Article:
June 29, 2009 · 11:54 pm
June 29th, 2009
When a show introduces a protagonist who has small children, and appears interested in investigating their family dynamic, there are really only two choices. One is to dehumanize them entirely, turning them into an amalgamated responsibility that influences them in some way, while the other involves taking them and turning them into an additional commentary on the protagonist’s behaviour. Medium, for example, had Allison’s kids begin as a sign of a normal life she wasn’t able to lead thanks to her ability, but eventually morphed into a scenario where all of her daughter’s inherited her psychic abilities. It’s really the only way a show can run for any period of time while still acknowledging the way the children age and act differently on a regular basis.
What we see in “School Nurse” is the use of Grace as less a mirror and more a potential burden on Jackie, a test of her ability to turn her back on her family. Grace’s anxiety over the world raises a lot of the usual questions facing a mother who is drifting away from her home life to some degree, but it also touches on the idea of knowing, and of being able to somehow sense that unrest that Jackie has tried to keep hidden.
It’s a worthwhile point of interest for the show, and a sign that there are no intentions of using the children as just an object; as long as they keep things subtle and nuanced, I’d say that the show is in fine form.
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Filed under Nurse Jackie
Tagged as Adultery, Collapsed Lung, Dr. O'Hara, Eddie, Edie Falco, Entertainment, Episode 4, Eve Best, General Anxiety Disorder, Grace, Jackie, Kevin, Merr, Merritt Wever, Mo-Mo, School Nurse, Season 1, Showtime, Television, Twins, Zoe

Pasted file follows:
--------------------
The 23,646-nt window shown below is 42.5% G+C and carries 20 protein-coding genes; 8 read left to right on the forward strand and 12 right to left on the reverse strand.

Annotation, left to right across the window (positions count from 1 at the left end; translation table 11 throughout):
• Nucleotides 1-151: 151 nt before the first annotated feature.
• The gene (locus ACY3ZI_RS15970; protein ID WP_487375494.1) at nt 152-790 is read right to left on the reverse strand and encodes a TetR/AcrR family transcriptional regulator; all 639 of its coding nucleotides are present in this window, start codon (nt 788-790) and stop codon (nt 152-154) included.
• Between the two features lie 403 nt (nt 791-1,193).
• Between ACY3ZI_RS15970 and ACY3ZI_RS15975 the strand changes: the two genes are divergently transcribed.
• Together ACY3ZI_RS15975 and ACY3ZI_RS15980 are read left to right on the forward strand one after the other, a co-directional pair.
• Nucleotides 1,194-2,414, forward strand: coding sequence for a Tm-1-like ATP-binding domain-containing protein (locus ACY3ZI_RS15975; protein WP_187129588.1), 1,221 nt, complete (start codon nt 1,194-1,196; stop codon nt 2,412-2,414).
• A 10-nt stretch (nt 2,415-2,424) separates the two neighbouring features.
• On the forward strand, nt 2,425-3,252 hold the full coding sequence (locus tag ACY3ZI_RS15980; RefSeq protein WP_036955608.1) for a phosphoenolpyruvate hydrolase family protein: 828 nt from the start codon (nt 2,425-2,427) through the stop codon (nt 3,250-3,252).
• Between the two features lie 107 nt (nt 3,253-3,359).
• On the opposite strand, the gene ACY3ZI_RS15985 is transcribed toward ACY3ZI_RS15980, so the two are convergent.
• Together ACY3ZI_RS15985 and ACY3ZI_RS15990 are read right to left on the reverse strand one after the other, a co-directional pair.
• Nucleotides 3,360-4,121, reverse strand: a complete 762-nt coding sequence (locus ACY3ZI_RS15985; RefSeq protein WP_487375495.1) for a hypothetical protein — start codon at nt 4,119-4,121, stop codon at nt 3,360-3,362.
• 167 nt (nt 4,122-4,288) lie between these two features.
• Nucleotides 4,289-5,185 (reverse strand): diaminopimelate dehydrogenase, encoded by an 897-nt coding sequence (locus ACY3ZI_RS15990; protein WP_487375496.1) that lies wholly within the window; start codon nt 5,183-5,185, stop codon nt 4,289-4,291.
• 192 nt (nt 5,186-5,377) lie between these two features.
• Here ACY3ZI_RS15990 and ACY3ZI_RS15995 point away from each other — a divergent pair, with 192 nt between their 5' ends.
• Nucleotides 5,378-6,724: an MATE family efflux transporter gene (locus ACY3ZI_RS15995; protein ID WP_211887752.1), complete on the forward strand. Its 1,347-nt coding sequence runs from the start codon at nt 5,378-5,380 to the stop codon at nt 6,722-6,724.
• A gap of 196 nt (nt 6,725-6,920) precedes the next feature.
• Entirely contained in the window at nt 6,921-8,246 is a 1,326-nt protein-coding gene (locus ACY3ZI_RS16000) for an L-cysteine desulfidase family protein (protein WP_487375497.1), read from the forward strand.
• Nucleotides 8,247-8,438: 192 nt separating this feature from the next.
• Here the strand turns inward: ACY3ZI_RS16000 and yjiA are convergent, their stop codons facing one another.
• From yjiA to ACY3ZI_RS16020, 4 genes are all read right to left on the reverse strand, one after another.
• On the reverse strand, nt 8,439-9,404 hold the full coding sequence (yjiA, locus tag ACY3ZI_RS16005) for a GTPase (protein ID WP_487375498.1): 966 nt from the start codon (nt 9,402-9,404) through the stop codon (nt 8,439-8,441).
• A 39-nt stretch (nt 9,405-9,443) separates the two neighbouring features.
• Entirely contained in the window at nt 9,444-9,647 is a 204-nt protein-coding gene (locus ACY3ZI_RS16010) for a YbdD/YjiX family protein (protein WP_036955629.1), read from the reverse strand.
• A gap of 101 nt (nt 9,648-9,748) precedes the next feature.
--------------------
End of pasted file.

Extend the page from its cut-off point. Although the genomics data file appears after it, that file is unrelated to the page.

October 29, 2008 · 9:41 pm
“Dim Sum Lose Some”
October 29th, 2008
If there is a new mantra on Pushing Daisies, it seems quite simple: leave no character behind.
Excluding the Aunts, who have been absent for quite some time now likely in an effort to save money and focus the show on other issues, we’re seeing a lot more interaction between our four main characters. Ever since Olive’s last stand at the monastery, especially, the four have been intertwined into the mysteries in a way that the first season only really accomplished once, in “Bitches.” Perhaps it is no coincidence, then, that Simone, one of the four wives of the polygamist dog breeder returns in this episode to a similar dynamic, and a similarly strong episode.
Although the episode deals a bit with Ned’s past, and Emerson gets almost all of the great one-liners, it really is a group effort: when the episode evolves into an almost “Chuck”-like espionage scenario at the Dim Sum restaurant, the entire cast comes together in a comic scenario that just clicks. I wouldn’t contend that this is amongst the show’s best episodes, but it’s a definite sign that the creative resurgence that began the season is still going strong.
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Filed under Pushing Daisies
Tagged as Cancellation, Chinese Food, Chuck, Dim Sum Lose Some, Emerson Cod, Entertainment, Episode Five, Ned, Obama, Season Two, Television, Twins, Vote Pushing Daisies